In this sense, Macron’s attacks on the French social model have been unsurprising, as has the police authoritarianism against protesters like the gilets jaunes or opponents of his pension “reforms.” This surely explains part of the far right’s rise. Le Pen’s party denounces Macron’s antisocial measures but also the protests against them — and benefits from the despair and cynicism that results from their defeat. But there is more to it than this. Macron ministers’ efforts to capture part of Le Pen’s agenda — damning “Islamo-leftists” and welfare-scrounger immigrants, or accusing the far-right leader of going “soft on Islam” — have surely gone further than was expected of a nominally liberal government in promoting the far right’s talking points and easing its path to the mainstream. The snap elections that Macron called last night could well produce a so-called cohabitation, an often-conflict-ridden situation where France’s president and the prime minister belong to different political camps. But in policy terms — including an immigration bill passed in December thanks to Le Pen’s votes — such coexistence has been long in the works. If the far right does surge, we would likely see a push-me-pull-you between a weakened head of state and a Rassemblement National seeking to dominate the domestic agenda.

Learning to Get Along

In France, establishment center-right admirers of Meloni have often contrasted her positively with Le Pen. These include the likes of businessman Alain Minc, who claims that while the Italian premier has “entered the circle of reason” and “fallen into line” with the nostrums of support for NATO and respect for EU-monitored budget balancing, the French far-right leader remains less easily contained. Surely, some in the Rassemblement National, notably lead European candidate Jordan Bardella, have responded to this by seeking to place the party on a more respectable and Atlanticist course; the party is in any case today far from the kind of anti-euro sentiment that it promoted in the mid-2010s in the era of adviser Florian Philippot, and has over the last decade recruited a handful of candidates from the historically more mainstream Gaullist right. Civil servants and business leaders are surely hoping to prepare a “soft landing” as Le Pen’s party approaches power, and the election called by Macron — perhaps bringing the Rassemblement National into government well before the 2027 presidential election — could help grease the wheels.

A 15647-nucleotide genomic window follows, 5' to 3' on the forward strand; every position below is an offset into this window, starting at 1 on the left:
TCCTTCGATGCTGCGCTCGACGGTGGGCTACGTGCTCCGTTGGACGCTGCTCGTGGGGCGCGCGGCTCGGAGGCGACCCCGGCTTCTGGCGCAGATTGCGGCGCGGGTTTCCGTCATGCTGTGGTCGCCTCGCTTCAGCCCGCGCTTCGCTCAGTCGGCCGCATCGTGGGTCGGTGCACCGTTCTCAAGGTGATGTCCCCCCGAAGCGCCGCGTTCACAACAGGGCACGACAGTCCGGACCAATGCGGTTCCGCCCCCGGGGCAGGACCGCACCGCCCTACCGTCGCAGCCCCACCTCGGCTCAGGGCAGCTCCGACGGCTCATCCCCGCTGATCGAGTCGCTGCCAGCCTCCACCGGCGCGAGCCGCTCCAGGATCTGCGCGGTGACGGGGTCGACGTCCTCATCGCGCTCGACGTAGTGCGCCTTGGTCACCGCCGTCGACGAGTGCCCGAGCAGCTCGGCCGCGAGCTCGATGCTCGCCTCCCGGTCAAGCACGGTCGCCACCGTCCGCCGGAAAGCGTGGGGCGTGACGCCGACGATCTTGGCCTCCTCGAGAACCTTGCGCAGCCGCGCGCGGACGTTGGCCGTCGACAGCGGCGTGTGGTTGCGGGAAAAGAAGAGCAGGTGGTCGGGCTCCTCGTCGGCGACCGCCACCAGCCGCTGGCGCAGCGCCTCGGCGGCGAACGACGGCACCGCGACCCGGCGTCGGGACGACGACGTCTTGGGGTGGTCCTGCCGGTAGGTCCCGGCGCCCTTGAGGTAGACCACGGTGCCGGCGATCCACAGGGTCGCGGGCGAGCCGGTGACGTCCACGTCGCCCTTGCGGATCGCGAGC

It seems as if Le Pen’s party has the wind in its sails. Ever less anathemized, it draws on an increasing share of the wider right-wing vote, as it also expands into more middle-class parts of the electorate, especially in small-town France. Its victory in the June 30/July 7 snap election is hardly certain: there are also counterforces on the Left, and the two-round electoral system continues to put up barriers to Le Pen winning outright majorities. But in France as across Europe, there is no firm cordon sanitaire between the bourgeois right and the parties that were until a few years ago labeled a threat to democracy itself. In calling this election Macron is, quite obviously, not afraid of letting Le Pen win. Lacking a clear project for the EU other than a return to austerity, unable to chart an independent course in foreign policy, and frightened by the possibility of a Trump victory in November, Europe’s establishment is finding ways to integrate bits of the far right, first with Meloni, seemingly next with the Rassemblement National. This process has moments of conflict — as will any cohabitation between Macron and a far-right prime minister, or some “independent” chosen by Le Pen. But the “pro-EU liberals vs national populists” framing is clearly ever hollower.

Asked in a preelection TV debate why his party used to want a referendum on leaving the EU but has now abandoned this objective, the Rassemblement National’s Bardella said “you don’t quit the negotiating table when you’re about to win.” The same could be said of the far right also in other countries, and the general decline of “euro-exit” type forces in the 2024 EU election. Whatever their many differences, these parties can also find their own ways of talking about Europe, compatible with the EU institutions. In a campaign ad, the Sweden Democrats praised the different parts of European culture seen as under threat from immigration. It was an homage to a continent of cars, cold beers, and short skirts, all imperiled by the gang wars and pro-Palestine protests brought by Muslims. The video, from a party that once favored quitting the EU, was a love letter to Europeanness — and ended proclaiming “My Europe Builds Walls.” This is the continent as a way of life, a civilization under threat, perhaps a bit like what EU foreign affairs chief Josep Borrell called a “garden” that needs protecting from the “jungle” of the outside world.

Meloni’s experience in government has shown that the far right can indeed find its place within this “garden,” indeed as one of its ardent defenders. In recent years there was much hand-wringing about national populists who threatened to break up the EU, whether by design or through ill-costed spending plans. But after this campaign, it looks increasingly like these forces will accommodate themselves to it — and that the establishment will find out that they have ways of working together.